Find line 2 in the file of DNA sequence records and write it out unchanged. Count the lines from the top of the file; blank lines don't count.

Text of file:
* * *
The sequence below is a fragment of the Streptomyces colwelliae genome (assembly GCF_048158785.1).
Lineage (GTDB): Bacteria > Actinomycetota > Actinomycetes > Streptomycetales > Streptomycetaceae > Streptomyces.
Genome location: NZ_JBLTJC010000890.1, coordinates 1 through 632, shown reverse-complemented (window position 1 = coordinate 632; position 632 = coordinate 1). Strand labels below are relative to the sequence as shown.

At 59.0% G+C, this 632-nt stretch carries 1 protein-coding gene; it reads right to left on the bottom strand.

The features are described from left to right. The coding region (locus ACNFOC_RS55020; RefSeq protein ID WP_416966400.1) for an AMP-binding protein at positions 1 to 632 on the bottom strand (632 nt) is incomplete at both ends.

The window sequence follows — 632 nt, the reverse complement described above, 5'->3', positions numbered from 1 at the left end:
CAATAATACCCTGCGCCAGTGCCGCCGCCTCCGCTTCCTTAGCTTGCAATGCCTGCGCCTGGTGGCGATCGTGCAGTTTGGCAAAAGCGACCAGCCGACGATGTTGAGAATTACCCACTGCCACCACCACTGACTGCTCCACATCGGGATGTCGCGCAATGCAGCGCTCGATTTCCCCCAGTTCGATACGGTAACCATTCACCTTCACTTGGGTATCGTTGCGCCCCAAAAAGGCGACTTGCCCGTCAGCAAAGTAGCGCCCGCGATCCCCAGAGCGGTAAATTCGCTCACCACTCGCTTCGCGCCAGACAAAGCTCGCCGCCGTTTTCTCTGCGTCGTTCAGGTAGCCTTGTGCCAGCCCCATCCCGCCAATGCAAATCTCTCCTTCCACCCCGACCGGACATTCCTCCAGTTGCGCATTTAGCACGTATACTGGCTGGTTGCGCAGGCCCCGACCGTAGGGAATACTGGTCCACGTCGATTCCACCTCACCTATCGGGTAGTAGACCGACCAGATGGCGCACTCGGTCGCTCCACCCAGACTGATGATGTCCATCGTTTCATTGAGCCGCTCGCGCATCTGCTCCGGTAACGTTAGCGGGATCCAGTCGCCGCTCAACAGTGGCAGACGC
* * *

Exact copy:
Lineage (GTDB): Bacteria > Actinomycetota > Actinomycetes > Streptomycetales > Streptomycetaceae > Streptomyces.